Tuesday, March 28, 2017

Farewell to the Whistler

I can't let this week go by without saying farewell to one of the greats of European cinema. I'm talking about Italian soundtrack legend Alessandro Alessandroni, who died over the weekend at age 92.  If you like Spaghetti Westerns from the 1960's and 1970's (And at this point, is there anyone who doesn't like Spaghetti Westerns? And if not, why not?), you know the part he played in helping to create some of the greatest film scores ever done.  With childhood friend Ennio Morricone, he worked on such films as A Fistful of Dollars, For a Few Dollars More, and Once Upon a Time in the West.  He contributed to a slew of non-Leone Westerns also, and movies in every other conceivable genre.  Alessandroni played guitar, mandolin, accordion, and a number of other instruments, and above all, he was a remarkable whistler.  In all those Spaghetti Westerns, the Leone films, for instance, when you hear whistling on the soundtrack, you're hearing Alessandroni. He's there, too, plucking on his guitar, and he very much helped come up with the guitar riffs one hears in films such as The Good, the Bad, and the Ugly.  In other words, Alessandroni is a central figure in inventing a sound that marks an entire era in movies (you can't think of Spaghetti Westerns without hearing the soundtracks in your head), and let's not forget that he himself composed the scores to over 50 films.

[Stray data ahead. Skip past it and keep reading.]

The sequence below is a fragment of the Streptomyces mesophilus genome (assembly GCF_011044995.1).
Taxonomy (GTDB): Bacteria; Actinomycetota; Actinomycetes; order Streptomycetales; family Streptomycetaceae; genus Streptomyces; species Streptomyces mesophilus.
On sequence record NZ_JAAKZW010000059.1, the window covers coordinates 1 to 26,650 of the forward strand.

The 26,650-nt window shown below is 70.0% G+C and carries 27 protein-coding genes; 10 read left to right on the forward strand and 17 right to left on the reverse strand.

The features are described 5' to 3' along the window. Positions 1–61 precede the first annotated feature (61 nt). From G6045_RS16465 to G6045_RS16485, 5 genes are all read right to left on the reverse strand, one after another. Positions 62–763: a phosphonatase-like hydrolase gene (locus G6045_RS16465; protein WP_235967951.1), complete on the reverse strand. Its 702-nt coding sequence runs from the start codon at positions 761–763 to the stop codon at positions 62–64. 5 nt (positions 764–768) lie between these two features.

You can get the names of the movies he worked on at the Internet Movie Database and elsewhere. But the best way to remember a musician is just to play his music.  So here's a couple of things from him.  The first is the main theme from A Fistful of Dollars with Alessandroni whistling and playing guitar in a live acoustic performance, and the second piece is a track I happen to love, with odd haunting whistling on it, from the Sergio Corbucci film, The Mercenary.

Addio, Alessandro!

1 comment:

Elgin Bleecker said...

Scott – Thanks for this post. Some years ago, I read about Alessandroni and was amazed to learn about his whistling. I had always thought that sound was created by an instrument like an Irish penny whistle or a hollowed-out gourd that sounded like a man whistling.